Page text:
african-slave-trade

The Atlantic slave trade or The Atlantic slave trade or transatlantic slave trade took place across the Atlantic Ocean from the 15th through 19th centuries

The Atlantic slave trade or The Atlantic slave trade or transatlantic slave trade took place across the Atlantic Ocean from the 15th through 19th centuries. The vast majority of those who were enslaved and transported to the New World, mainly on the triangular trade route and its Middle Passage, were West Africans from the central and western parts of the continent who had been sold by other western Africans to western European slave traders, with a small minority being captured directly by the slave traders in coastal raids, and brought to the Americas.

 

 The South Atlantic and Caribbean economic system centered on producing commodity crops, making goods and clothing to sell in Europe, and increasing the numbers of African slaves brought to the New World. This was crucial to those western European countries which, in the late 17th and 18th centuries, were vying with each other to create overseas empires. The Portuguese were the first to engage in the New World slave trade in the 16th century. Between 1418 and the 1470s, the Portuguese launched a series of exploratory expeditions that remapped the oceans south of Portugal, charting new territories that one explorer described as "oceans where none have ever sailed before."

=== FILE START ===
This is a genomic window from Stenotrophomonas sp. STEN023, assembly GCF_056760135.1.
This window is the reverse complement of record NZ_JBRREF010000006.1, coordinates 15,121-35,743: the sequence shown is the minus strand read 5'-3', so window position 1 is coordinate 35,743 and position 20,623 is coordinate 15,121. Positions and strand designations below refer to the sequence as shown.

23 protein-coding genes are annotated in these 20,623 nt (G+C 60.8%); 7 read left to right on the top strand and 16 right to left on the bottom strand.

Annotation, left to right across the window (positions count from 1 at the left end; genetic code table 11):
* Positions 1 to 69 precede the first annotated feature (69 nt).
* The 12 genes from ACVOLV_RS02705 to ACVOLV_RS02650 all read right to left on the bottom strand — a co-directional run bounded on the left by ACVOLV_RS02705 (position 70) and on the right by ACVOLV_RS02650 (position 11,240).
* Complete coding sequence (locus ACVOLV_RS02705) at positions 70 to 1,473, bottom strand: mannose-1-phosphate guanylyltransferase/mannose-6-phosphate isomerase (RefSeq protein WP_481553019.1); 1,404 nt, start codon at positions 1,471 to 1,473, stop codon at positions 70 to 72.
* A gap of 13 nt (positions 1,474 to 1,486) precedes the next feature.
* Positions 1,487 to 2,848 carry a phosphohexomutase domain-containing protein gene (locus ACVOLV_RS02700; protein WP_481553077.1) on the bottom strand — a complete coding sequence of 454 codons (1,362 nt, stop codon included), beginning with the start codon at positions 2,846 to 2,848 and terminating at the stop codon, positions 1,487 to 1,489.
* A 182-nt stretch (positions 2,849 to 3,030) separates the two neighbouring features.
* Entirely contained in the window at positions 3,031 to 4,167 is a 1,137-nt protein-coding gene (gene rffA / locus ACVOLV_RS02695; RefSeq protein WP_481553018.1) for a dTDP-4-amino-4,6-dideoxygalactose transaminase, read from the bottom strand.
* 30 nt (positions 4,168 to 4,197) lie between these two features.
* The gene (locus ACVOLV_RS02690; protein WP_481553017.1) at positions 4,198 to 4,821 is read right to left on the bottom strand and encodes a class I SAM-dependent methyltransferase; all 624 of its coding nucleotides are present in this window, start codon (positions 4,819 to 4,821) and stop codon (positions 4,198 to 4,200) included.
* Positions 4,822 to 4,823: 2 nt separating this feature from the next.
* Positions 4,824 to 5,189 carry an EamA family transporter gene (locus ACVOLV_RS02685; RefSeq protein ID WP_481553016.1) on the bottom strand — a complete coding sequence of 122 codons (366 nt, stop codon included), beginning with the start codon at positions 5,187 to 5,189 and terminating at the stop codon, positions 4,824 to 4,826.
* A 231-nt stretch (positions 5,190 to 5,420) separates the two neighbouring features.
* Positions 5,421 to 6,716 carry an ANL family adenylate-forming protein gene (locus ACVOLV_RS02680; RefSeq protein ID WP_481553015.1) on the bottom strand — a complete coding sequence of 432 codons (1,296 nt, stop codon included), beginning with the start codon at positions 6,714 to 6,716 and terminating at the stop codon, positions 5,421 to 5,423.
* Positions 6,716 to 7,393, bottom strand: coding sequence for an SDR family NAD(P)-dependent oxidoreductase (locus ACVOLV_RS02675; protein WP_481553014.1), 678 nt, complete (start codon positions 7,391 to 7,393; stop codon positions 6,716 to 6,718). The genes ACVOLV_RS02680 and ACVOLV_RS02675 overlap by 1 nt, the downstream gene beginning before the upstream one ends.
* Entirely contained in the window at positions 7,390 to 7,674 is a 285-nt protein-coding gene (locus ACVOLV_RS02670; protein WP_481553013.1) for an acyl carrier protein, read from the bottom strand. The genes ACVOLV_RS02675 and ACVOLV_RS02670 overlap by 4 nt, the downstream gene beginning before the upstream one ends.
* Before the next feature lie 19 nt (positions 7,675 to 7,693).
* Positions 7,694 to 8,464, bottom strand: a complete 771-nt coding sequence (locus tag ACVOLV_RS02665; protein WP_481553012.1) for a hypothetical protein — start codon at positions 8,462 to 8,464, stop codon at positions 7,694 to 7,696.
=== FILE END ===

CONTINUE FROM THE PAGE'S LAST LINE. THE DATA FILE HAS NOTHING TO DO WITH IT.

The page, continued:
In 1526, the Portuguese completed the first transatlantic slave voyage from Africa to the Americas, and other countries soon followed. Shipowners regarded the slaves as cargo to be transported to the Americas as quickly and cheaply as possible, there to be sold to labour in coffee, tobacco, cocoa, sugar and cotton plantations, gold and silver mines, rice fields, construction industry, cutting timber for ships, in skilled labour, and as domestic servants. The first Africans imported to the English colonies were classified as "indentured servants", like workers coming from England, and also as "apprentices for life". By the middle of the 17th century, slavery had hardened as a racial caste; they and their offspring were legally the property of their owners, and children born to slave mothers were slaves. As property, the people were considered merchandise or units of labour, and were sold at markets with other goods and services.

 

The major Atlantic slave trading nations, ordered by trade volume, were: the Portuguese, the British, the French, the Spanish, and the Dutch Empire

Slaves were kept in a factory while awaiting shipment


The major Atlantic slave trading nations, ordered by trade volume, were: the Portuguese, the British, the French, the Spanish, and the Dutch Empire. Several had established outposts on the African coast where they purchased slaves from local African leaders. These slaves were managed by a factor who was established on or near the coast to expedite the shipping of slaves to the New World. Slaves were kept in a factory while awaiting shipment. Current estimates are that about 12 million Africans were shipped across the Atlantic, although the number purchased by the traders is considerably higher. Near the beginning of the nineteenth century, governments in the Atlantic World acted to ban the trade, although illegal smuggling still occurred. In the early twenty-first century, several governments issued apologies for the transatlantic slave trade